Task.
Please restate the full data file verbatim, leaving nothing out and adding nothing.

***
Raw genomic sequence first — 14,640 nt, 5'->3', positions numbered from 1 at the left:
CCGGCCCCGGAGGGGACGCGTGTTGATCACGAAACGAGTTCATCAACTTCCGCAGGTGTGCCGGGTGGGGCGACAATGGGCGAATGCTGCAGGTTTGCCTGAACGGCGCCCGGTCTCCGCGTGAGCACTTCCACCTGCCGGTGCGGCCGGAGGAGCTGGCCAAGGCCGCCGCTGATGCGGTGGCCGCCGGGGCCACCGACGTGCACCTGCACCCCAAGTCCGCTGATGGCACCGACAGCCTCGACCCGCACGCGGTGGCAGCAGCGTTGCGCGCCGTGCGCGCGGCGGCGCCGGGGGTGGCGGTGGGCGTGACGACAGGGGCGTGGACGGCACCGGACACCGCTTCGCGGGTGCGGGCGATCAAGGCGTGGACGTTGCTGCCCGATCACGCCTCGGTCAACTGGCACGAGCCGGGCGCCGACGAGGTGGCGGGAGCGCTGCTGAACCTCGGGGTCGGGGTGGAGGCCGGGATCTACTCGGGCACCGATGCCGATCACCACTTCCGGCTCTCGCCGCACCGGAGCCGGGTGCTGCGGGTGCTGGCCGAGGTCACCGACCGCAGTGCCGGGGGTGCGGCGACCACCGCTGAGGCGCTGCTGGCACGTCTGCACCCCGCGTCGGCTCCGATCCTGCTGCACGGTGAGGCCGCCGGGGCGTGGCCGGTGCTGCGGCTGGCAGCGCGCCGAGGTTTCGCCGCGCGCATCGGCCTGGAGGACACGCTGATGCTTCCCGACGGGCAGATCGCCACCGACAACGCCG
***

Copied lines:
Raw genomic sequence first — 14,640 nt, 5'->3', positions numbered from 1 at the left:
CCGGCCCCGGAGGGGACGCGTGTTGATCACGAAACGAGTTCATCAACTTCCGCAGGTGTGCCGGGTGGGGCGACAATGGGCGAATGCTGCAGGTTTGCCTGAACGGCGCCCGGTCTCCGCGTGAGCACTTCCACCTGCCGGTGCGGCCGGAGGAGCTGGCCAAGGCCGCCGCTGATGCGGTGGCCGCCGGGGCCACCGACGTGCACCTGCACCCCAAGTCCGCTGATGGCACCGACAGCCTCGACCCGCACGCGGTGGCAGCAGCGTTGCGCGCCGTGCGCGCGGCGGCGCCGGGGGTGGCGGTGGGCGTGACGACAGGGGCGTGGACGGCACCGGACACCGCTTCGCGGGTGCGGGCGATCAAGGCGTGGACGTTGCTGCCCGATCACGCCTCGGTCAACTGGCACGAGCCGGGCGCCGACGAGGTGGCGGGAGCGCTGCTGAACCTCGGGGTCGGGGTGGAGGCCGGGATCTACTCGGGCACCGATGCCGATCACCACTTCCGGCTCTCGCCGCACCGGAGCCGGGTGCTGCGGGTGCTGGCCGAGGTCACCGACCGCAGTGCCGGGGGTGCGGCGACCACCGCTGAGGCGCTGCTGGCACGTCTGCACCCCGCGTCGGCTCCGATCCTGCTGCACGGTGAGGCCGCCGGGGCGTGGCCGGTGCTGCGGCTGGCAGCGCGCCGAGGTTTCGCCGCGCGCATCGGCCTGGAGGACACGCTGATGCTTCCCGACGGGCAGATCGCCACCGACAACGCCG